My experience with listening to chinese has been a rather mixed one. Initially, i started learning chinese in a classroom at a university. At that time we didn’t have too many listening resources. The class would sporadically go to a special classroom equipped with headphones, and we’d listen to some very short dialogs, always with the pressure of a test on the content. In our regular class time, the teacher would explain things in english, and then mostly just make us practice contrived dialogs and act out situations. We spent very little time actually just listening to chinese speakers. That was the introductory course…we weren’t introduced to much actual chinese 😉
Then i started an “intensive immersion” course, which was 20 hours of class per week, but we didn’t actually listen that much in comparison to the grammar instruction we received. In each of our 4hr classes, we probably did 30mins of “listening” where we also had the stress of answering questions. The teacher did a lot of english instruction, although sometimes in very simplified chinese at a very slow speed. We never did any free listening just for the sake of listening.
After 3 months of that course, we went off to china to continue immersion courses. These courses were actually what i would call immersion, because they were entirely in chinese. I think this period helped me the most because i could just listen to real chinese all the time in class, and i understood most of it right away because it was related to the real context in front of me, and the language was a little bit simplified, but still authentic. At the same time, i was going out for dinner at chinese restaurants all the time, so i learned a lot of practical speaking skills doing that.
After the courses were over, i looked for ways to get more chinese exposure. My main method was to listen to Radio Canada International, which has several different radio shows for different languages, one of which is in mandarin, called Voice of the North. They have an mp3 podcast that i download. The problem with the show is that it has no written transcript. For a lot of the shows, they talk away really fast using lots of complicated words, so i get lost fairly easily. What i really need is something with either a chinese transcript or an english translation, or both.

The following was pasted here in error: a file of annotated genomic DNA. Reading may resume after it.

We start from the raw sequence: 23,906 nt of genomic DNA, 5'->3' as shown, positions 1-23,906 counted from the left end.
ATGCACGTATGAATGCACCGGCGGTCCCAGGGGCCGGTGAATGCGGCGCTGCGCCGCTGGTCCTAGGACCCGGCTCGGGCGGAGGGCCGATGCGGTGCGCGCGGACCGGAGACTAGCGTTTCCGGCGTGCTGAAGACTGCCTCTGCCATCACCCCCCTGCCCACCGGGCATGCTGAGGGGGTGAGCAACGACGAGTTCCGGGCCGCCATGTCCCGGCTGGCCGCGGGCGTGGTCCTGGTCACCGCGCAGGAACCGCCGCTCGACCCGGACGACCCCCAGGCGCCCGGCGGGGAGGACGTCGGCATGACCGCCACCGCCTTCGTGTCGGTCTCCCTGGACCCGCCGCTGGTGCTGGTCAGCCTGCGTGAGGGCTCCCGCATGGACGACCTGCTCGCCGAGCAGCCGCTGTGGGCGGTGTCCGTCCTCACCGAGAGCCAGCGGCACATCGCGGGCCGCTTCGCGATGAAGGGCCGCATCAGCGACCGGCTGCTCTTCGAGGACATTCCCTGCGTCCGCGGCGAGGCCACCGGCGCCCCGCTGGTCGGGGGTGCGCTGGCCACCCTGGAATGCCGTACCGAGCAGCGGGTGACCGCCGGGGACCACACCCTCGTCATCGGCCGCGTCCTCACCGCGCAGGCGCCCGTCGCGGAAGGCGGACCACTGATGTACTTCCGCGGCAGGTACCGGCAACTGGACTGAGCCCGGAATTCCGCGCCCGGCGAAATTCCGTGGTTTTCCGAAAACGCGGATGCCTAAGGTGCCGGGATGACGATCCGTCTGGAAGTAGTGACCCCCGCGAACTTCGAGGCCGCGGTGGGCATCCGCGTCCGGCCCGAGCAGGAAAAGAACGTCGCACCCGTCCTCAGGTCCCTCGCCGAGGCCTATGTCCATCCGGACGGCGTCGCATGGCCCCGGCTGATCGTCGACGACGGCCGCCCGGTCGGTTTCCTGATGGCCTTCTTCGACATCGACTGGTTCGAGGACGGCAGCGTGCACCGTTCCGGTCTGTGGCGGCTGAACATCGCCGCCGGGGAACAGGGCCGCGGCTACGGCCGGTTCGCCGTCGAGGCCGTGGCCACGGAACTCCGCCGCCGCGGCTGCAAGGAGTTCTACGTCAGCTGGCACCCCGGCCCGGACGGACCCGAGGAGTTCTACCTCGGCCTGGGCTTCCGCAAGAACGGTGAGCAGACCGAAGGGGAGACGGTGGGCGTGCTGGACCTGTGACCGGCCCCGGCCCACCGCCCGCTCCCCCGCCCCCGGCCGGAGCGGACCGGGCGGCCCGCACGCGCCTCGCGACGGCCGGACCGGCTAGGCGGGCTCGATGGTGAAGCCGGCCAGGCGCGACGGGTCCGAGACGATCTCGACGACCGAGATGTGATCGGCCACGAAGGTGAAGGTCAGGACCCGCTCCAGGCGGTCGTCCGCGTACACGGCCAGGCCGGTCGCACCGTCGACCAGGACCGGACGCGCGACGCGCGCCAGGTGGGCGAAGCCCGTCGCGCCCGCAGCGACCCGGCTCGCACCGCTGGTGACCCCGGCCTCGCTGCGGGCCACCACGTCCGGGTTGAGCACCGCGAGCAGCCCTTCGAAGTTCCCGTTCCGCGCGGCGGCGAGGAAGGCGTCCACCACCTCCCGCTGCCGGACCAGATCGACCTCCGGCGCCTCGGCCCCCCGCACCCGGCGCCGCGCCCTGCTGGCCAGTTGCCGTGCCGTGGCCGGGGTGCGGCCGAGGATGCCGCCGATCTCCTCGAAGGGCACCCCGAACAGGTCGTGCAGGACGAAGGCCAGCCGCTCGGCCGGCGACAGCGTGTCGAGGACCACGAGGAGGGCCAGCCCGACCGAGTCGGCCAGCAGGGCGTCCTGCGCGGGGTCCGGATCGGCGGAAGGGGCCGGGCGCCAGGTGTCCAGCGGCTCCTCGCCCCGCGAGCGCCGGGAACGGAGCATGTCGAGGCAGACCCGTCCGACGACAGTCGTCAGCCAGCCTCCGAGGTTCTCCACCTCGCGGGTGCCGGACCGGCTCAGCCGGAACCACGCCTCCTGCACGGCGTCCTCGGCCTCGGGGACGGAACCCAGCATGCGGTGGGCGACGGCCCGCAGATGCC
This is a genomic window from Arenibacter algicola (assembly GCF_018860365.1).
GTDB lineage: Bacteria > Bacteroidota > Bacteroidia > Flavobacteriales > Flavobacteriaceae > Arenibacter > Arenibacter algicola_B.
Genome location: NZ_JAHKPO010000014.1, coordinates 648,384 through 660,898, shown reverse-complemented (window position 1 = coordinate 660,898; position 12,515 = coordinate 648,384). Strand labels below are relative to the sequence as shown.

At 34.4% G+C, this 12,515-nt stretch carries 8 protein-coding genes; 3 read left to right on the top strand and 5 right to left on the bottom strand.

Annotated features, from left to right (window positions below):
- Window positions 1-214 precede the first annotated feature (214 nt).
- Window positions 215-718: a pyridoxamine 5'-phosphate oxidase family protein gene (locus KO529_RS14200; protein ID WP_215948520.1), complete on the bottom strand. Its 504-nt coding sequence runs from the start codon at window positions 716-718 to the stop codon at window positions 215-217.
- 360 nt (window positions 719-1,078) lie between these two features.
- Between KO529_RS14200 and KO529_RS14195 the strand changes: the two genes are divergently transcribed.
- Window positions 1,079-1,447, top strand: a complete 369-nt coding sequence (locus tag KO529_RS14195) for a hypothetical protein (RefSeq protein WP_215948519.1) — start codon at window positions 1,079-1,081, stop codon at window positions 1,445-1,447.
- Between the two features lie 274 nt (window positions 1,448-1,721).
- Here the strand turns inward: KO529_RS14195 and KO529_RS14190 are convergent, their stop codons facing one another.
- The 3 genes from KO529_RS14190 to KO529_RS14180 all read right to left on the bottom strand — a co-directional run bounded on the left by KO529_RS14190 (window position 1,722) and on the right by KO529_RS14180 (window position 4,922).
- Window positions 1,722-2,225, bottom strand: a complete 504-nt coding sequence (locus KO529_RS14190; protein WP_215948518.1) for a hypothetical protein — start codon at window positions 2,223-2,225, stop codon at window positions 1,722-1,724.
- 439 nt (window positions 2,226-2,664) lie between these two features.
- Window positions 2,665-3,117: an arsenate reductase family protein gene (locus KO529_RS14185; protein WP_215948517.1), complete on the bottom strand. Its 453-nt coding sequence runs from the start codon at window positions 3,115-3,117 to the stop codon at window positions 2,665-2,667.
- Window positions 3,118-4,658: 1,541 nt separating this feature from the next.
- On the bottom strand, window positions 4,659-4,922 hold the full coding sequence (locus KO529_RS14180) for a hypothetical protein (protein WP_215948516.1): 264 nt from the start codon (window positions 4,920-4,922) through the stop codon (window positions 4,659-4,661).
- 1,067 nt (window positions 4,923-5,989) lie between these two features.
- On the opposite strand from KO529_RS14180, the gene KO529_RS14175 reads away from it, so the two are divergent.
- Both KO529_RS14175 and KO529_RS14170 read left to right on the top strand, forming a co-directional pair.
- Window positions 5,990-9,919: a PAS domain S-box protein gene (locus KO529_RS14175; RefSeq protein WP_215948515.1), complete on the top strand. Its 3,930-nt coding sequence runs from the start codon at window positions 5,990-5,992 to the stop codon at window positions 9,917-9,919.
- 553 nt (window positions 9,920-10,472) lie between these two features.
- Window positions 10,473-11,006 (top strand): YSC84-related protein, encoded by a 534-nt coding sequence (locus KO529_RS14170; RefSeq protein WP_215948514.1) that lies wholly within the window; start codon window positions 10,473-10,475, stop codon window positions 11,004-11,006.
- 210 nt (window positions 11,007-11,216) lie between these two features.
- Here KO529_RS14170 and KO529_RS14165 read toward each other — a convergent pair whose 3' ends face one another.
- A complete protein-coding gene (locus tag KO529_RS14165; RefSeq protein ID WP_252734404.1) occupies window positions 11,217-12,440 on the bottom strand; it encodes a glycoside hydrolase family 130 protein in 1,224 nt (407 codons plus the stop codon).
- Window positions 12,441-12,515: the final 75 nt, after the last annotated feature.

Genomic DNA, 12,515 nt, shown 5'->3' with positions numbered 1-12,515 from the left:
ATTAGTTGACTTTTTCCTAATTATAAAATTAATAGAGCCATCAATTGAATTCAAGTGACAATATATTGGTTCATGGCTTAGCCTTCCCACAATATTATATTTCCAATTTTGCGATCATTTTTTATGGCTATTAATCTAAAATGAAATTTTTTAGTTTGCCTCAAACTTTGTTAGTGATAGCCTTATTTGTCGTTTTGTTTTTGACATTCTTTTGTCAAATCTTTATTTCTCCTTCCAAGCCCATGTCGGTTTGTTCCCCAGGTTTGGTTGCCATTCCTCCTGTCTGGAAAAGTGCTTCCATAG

There’s a related learning strategy called “Listening-Reading” or “L-R”, which i’ve heard about on forums such as How-to-learn-any-language.com. In L-R, you get an audio book in your target language, as well as the text copy of the book and follow along with the audio book. When you start, you can also use the english version of the text, if it’s available, and then you know exactly what the speaker is supposed to be saying, before they say it. That way, you’re all set up for learning the new vocab in context as the story goes along. As you get better, you just switch to the target-language version of the text and continue listening, letting your brain just pick up everything naturally.
Unfortunately, i haven’t been able to find that many chinese audiobooks. There were some that i saw that were audio versions of some famous kung-fu adventure novels, but i haven’t been able to get a copy of them yet. I should look around to see if there’s an audiobook of chinese harry potter. Anyone have other suggestions?
The result of all of these experiences is that i don’t feel very confident in my listening and speaking skills beyond the basics. I have two strategies for improving right now. Part one is to work on increasing my vocabulary through reading. Reading is fun and interesting, and i don’t have any stress about being able to perform in front of others. Reading should also be great for my vocab, and with more vocab i should be able to understand more that i hear.
The next thing is just to do more listening. I need to find more fun videos to watch, but for now i just have the (quite difficult) RCI mp3 podcasts. I need more listening suggestions for this, if anyone has them.
Doing these things will obviously help me, but i just hope it’s enough.